I have now 2 very new gen2 batteries that are fast blinking a single light and wont charge past that point. Anyone else seeing this? Is there a fix or do I need to make a case for replacement.
Do they stop charging at 25%, or is it the light indicator that’s broken? If they still charge to 100, but it only displays one dot, then something is up with the display.
Gen 2 battery packs / life is new to most of us, I’d get on the phone with VEX Support ASAP and get them to help you. It will cut the wait time down and give you the best answer possible.
nope 25% is all im getting
If that’s the case, I’m not sure. I’m a V5 guy, I’mt not really sure what the case is with IQ batteries. I’d go with Foster’s advice, it’s probablly best to call VEX Support, and see if they either have a fix or if they can offer a replacement.
update… now one has moved past the single blinking to normal looking charging after putting it on a charger with more amps… the other just shut off like it was done charging… I check the status and it still says 25%… not a lot of documentation on these things… you can hold the little button down for a while and the 3rd light will light up… anyone know what that means… I’ll be calling support later today during planning
Each day, it feels more and more like vex manufactures their parts of cardboard and duct tape
Are you using the vex cord to charge with?
we have two in my lab and they both sit at 25% as well, battery only lasts at 25% time
One of my new Gen two batteries had the one blinking light. I switched from my desktop USB port to my laptop USB port and left it plugged in when I was at work. It moved to two blinking lights. I put it on a usb charger overnight and it is back to four green LEDs.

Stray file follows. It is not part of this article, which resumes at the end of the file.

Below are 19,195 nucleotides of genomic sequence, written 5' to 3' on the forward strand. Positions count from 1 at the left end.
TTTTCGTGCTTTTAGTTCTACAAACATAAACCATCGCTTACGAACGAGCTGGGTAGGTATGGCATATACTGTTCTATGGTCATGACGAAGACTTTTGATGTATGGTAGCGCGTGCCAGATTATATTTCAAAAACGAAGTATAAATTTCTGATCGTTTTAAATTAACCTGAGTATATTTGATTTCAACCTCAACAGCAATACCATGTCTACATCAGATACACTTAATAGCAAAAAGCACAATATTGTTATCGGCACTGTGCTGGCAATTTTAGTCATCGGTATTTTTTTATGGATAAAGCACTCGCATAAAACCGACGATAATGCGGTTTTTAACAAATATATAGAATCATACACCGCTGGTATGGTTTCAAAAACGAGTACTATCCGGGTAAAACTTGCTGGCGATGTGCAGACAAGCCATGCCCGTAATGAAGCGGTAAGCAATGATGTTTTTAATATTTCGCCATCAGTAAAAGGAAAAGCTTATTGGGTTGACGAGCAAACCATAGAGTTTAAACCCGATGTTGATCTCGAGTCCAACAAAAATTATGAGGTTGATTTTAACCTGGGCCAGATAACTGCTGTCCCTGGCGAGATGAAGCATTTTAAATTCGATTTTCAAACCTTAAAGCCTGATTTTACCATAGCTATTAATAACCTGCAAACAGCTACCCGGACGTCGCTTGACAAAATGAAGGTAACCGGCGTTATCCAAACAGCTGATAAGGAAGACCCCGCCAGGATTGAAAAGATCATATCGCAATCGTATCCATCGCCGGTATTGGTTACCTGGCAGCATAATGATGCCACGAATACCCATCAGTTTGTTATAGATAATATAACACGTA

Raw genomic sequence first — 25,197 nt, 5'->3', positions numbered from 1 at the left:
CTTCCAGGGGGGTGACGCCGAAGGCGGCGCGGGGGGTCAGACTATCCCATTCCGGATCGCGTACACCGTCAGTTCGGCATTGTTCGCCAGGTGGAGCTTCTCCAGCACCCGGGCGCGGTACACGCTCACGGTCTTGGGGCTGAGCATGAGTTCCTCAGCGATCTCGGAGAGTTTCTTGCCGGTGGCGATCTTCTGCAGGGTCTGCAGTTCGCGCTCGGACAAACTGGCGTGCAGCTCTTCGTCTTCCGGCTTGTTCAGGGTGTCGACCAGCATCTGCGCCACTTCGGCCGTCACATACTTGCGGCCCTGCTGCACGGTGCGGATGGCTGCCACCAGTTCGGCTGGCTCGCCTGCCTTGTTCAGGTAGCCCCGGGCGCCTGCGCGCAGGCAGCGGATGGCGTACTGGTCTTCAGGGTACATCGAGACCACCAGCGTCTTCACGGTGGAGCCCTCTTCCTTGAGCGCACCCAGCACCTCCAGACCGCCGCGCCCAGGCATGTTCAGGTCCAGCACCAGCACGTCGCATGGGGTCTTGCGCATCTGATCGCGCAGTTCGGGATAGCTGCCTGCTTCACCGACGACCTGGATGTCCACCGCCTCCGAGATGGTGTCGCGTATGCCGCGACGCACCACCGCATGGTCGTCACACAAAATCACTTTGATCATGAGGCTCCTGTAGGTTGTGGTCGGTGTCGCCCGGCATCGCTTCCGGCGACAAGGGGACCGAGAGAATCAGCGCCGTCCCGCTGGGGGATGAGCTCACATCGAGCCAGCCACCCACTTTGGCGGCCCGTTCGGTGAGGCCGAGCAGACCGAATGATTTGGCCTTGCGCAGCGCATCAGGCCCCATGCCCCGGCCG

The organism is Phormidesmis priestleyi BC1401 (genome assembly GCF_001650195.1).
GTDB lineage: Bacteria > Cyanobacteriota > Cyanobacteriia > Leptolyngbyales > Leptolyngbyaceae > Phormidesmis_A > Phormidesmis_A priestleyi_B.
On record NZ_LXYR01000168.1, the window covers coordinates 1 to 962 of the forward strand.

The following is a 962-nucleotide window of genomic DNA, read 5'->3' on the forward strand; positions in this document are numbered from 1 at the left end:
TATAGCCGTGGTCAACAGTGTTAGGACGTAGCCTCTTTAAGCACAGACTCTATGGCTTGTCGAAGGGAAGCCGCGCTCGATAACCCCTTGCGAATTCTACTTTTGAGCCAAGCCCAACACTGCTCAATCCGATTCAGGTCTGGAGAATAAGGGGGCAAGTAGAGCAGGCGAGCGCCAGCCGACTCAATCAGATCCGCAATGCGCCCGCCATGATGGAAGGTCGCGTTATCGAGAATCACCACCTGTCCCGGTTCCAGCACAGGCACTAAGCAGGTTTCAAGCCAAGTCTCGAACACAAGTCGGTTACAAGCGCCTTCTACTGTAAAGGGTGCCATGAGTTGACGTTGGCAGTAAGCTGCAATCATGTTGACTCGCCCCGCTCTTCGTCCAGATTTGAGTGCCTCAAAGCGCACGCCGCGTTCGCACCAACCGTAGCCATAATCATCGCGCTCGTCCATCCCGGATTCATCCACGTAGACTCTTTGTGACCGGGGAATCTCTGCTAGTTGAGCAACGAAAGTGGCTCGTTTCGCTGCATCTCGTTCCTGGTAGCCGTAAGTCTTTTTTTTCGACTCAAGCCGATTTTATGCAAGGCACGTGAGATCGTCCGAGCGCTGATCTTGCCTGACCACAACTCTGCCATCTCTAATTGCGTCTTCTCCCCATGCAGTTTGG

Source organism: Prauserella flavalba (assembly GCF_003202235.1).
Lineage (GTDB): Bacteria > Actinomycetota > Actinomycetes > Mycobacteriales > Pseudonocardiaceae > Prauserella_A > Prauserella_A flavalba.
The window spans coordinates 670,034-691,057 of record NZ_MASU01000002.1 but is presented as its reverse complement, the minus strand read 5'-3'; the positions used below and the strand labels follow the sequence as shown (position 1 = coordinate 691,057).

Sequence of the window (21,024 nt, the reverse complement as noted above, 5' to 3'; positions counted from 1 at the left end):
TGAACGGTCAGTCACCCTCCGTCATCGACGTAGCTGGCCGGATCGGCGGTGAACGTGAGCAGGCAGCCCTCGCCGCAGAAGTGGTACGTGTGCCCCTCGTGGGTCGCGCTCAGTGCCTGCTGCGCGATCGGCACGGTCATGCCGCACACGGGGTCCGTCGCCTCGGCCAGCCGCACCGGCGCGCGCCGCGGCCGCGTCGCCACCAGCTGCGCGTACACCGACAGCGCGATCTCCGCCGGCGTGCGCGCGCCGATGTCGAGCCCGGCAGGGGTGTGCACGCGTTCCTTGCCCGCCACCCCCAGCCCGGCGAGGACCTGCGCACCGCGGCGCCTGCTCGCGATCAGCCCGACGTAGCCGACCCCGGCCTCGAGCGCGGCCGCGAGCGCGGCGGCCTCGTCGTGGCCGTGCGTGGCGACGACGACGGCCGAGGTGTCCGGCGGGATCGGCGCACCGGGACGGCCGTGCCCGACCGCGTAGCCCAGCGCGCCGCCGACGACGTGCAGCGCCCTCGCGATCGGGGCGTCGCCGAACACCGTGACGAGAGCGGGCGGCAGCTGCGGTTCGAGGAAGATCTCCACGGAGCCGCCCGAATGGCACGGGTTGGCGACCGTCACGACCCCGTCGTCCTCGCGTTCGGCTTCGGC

We had similar issues as well. We eventually got it to start charging using a Nintendo Switch charger and now it seems ok.
It’s important to keep in mind that Li-Ion batteries like the Gen 2 batteries have a specific charge profile, which means you need to make sure you have an adequate charger.
When a Li-Ion battery is charging from a low capacity starting point, it spends the first 70-80% of the capacity in a “constant current” mode, which requires a lot more total power (because the voltage stays pretty constant throughout the charge cycle). If your charger does not allow enough current, then the chip in charge (hah!) of the charging cycle will typically prevent charging the battery. Graph from Google to help illustrate:
See how the blue line ramps up to a flat level? That’s the “constant current” mode. Once it hits a certain point, it then moves to the next phase, where it ramps the current down until it reaches capacity, but keeps the voltage constant.
I got to learn all about this like 16 years ago when I wrote the interface code to a battery charger IC in a still-fielded medical device. Kinda stuck with me.
TL;DR - buy a charger rated for lots of power output and you won’t have a problem.